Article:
back to article Cameron calls for ISP-level parental censorship tools

Prime Minister David Cameron has warned ISPs to be more robust with their plans to provide better tools to help parents censor sexualised content online, or else the government could step in with its own regulation measures. "The social response is not something we can leave to chance. We need to make sure we hold businesses …

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  1. Vladimir Plouzhnikov

    Cameron, stop listening to that cr*p, like now!

    Since when does a religious charity in the modern times in this country has a right to dictate what I want or don't want my children to do?

    Trying to turn onanists into organists at my expense? Why don't you, Mr Bailey, go and enroll into Taliban and move permanently to some nice mountainous countryside in the middle of nowhere?

    1. Anonymous Coward
      Devil

      He is listening to different crap

      The crap that tells him that having an Instant Censor button is good when Egypt comes knocking on the door.

      Looking at the stats it is not a matter of "if", it is a matter of "when": http://www.bbc.co.uk/news/uk-13663778

  2. Dick Emery
    Big Brother

    Title REDACTED

    Ah! More censorship by the backdoor then.

  3. Richard Taylor 2 Silver badge
    Thumb Down

    Curiosity

    Why does the Mothers Union (http://www.themothersunion.org/) have a male CEO - CEO - oh gawd I thought they knew better......

  4. Anonymous Coward
    FAIL

    Parents are to blame.

    "developing the concept of so-called "ID Assurance""

    Waste of money!

    Parents can already filer content, they just dont know how too.

    So instead, those who put the n in cuts, want to regulate, instead of taking action against the parent.

    Shocking!

    There's no difference between needing a driving licence to drive a car, and parents needing to learn how to use filers and apply them.

  5. Dazed and Confused Silver badge

    Why is this the ISPs problem?

    New government, same old total lack of any brains at all.

    Besides the obvious point that what they want is technically impossible.

    Why the h**l should this be the ISPs problem? I presume it is because on the whole they are UK based companies that the government think are OK to hit with a stick, where as, say the OS vendors, tend to be big, American and would either tell them where they can stick it, or wouldn't bother to reply at all.

    1. Anonymous Coward
      Facepalm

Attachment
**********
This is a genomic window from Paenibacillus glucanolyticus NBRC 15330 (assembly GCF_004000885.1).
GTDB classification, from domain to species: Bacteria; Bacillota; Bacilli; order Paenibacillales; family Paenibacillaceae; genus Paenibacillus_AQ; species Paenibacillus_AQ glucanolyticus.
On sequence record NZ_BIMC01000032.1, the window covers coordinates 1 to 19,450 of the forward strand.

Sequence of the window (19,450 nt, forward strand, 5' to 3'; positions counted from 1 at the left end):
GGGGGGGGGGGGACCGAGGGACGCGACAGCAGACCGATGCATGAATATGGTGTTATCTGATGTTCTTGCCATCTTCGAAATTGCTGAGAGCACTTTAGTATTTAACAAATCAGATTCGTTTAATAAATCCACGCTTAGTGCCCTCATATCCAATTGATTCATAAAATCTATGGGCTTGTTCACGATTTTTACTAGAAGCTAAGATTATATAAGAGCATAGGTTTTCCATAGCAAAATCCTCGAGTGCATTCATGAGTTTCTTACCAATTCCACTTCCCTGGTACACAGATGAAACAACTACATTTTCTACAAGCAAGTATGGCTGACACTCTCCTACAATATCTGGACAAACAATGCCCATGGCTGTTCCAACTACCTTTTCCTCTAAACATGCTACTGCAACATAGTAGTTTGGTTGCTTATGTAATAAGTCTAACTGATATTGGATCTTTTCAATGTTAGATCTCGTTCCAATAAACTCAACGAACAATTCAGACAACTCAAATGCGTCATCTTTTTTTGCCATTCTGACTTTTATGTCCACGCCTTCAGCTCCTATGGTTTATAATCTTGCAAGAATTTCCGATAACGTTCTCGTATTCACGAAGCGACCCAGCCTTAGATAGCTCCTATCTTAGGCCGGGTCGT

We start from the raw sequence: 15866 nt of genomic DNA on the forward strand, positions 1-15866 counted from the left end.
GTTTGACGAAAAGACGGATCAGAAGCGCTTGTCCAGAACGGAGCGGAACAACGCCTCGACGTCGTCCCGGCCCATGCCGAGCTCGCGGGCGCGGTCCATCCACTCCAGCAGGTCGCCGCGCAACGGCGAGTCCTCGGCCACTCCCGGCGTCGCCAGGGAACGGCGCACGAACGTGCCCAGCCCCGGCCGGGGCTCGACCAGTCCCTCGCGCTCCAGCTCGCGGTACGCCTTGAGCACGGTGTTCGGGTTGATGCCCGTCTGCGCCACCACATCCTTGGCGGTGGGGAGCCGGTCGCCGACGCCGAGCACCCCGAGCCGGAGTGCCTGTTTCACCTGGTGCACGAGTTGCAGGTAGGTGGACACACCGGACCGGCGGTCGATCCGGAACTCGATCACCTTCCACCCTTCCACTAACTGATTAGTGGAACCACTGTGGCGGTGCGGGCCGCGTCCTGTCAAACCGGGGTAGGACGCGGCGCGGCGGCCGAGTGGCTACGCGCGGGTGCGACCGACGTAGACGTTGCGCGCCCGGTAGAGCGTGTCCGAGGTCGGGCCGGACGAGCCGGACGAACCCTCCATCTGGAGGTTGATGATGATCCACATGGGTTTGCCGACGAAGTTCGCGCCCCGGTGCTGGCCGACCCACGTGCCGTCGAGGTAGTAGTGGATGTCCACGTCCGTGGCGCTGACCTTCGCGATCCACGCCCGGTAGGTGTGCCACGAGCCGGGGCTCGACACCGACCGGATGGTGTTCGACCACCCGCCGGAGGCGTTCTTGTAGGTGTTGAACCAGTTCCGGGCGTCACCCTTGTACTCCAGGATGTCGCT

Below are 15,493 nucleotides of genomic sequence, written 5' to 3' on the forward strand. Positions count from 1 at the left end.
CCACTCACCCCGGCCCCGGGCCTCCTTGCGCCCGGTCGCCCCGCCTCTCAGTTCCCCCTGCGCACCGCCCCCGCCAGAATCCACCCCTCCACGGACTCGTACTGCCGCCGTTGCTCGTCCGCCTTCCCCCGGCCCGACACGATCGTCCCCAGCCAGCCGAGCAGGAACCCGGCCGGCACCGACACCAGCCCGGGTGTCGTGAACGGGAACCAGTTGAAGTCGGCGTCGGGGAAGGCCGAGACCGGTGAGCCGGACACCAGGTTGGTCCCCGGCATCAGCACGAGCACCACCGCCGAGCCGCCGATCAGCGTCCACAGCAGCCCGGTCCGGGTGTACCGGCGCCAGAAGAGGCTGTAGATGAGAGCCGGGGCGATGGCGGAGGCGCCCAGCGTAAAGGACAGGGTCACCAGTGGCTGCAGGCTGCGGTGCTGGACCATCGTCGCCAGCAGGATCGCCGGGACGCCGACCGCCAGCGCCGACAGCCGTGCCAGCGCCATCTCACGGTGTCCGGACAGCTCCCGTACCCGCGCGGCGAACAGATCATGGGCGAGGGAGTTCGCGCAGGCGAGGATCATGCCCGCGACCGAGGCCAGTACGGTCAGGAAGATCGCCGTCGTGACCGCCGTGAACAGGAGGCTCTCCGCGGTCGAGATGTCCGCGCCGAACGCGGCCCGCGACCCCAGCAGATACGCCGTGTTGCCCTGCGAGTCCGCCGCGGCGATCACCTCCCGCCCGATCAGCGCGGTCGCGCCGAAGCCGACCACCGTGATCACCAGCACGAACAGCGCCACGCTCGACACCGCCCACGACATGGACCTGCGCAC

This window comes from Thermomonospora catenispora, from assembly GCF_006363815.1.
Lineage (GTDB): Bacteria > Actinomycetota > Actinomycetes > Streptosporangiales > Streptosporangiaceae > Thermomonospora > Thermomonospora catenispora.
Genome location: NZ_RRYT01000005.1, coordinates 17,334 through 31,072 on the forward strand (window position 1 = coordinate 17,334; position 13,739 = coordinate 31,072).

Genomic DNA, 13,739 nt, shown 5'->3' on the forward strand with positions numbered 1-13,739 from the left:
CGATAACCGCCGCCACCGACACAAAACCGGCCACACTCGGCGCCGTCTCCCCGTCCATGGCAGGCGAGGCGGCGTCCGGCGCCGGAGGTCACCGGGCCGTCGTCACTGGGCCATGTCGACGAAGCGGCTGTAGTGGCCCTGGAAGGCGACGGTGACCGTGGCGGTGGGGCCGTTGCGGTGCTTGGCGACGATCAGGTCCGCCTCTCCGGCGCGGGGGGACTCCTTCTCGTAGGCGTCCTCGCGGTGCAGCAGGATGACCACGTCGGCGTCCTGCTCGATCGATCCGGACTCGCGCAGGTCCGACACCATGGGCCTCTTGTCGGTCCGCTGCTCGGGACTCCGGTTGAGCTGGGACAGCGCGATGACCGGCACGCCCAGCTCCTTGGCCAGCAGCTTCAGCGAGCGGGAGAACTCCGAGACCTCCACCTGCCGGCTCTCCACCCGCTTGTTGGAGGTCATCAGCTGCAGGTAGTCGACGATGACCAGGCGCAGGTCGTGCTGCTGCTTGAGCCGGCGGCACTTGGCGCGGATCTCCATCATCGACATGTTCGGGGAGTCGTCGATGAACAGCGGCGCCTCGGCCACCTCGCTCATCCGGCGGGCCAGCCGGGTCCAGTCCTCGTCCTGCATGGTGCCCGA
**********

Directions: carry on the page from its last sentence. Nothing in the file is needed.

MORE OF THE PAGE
A Little Story, Or Two. Or Three.

      I went to a shop and bought a TV set. I took it home, plugged it in, fiddled with the aerial and started watching TV. I watched lots of programmes, and lots of channels. Eventually, I saw something that shocked me, truly shocked me! I never wanted any of that Sick Filth to be brought into my home. So I went back to the shop and kicked up a right old fuss about this. After all, it was they who sold me that TV set in the first place, so they ought to take responsibility for what that TV set brings into my home. Right?

      (Why is the ghost of Kenny Everett telling me to use my knob?)

      I got on a bus and went to the market. Browsing the market, I found a stall selling DVDs, so I had a look to see if there were any movies my family would enjoy. Imagine my surprise when I found hardcore porn DVDs there! I was shocked! So I went straight to the bus company and kicked up a right old fuss about this. After all, it was they who took me to that market on their bus, and my children could just as easily use their buses to get to that market, or to other places with unsuitable material. It's surely the bus company's responsibility not to expose us to such Sick Filth. Right?

      (Who said, "The state must declare the child to be the most precious treasure of the people"?)

      I went to an ISP and bought a subscription to access the internet...

      (Feel free to copy, improve, distribute, etc, these little stories.)

      1. Miek

        Shocking

        " I watched lots of programmes, and lots of channels. Eventually, I saw something that shocked me, truly shocked me! I never wanted any of that Sick Filth to be brought into my home"

        Did you know that there is an Off Switch™ ?

        1. Anonymous Coward
          Stop

          Sarcasm

          I hope you didn't miss the sarcasm in the post you were replying to as it sort of looks like you did

    2. Elmer Phud Silver badge
      Flame

      Why?

      It's because they are an Xtian organisation where mothers are revered, held on pedestals but eventually regarded as whores who tempt honest men in to doing the wrong things.

      They are a sham, just like those who are apparently 'advising' on birth control.

      When you look at two UNELECTED Xtian organisations getting power things become a tad worrying.

      Next - man with white pointy hat given post for Cameron's drive to integrate diverse communities.

      Jesus is not the answer to it all.

  6. Ben Norris
    FAIL

    The title was not suitable for children

    Parents should take some responsibility for supervising their children rather than whining about how it's everyone else's fault.

    The vast majority of internet users are adults with no interest in having to faff around getting poorly implemented filters turned off. Not to mention that it is another dangerous step on the road of government censorship.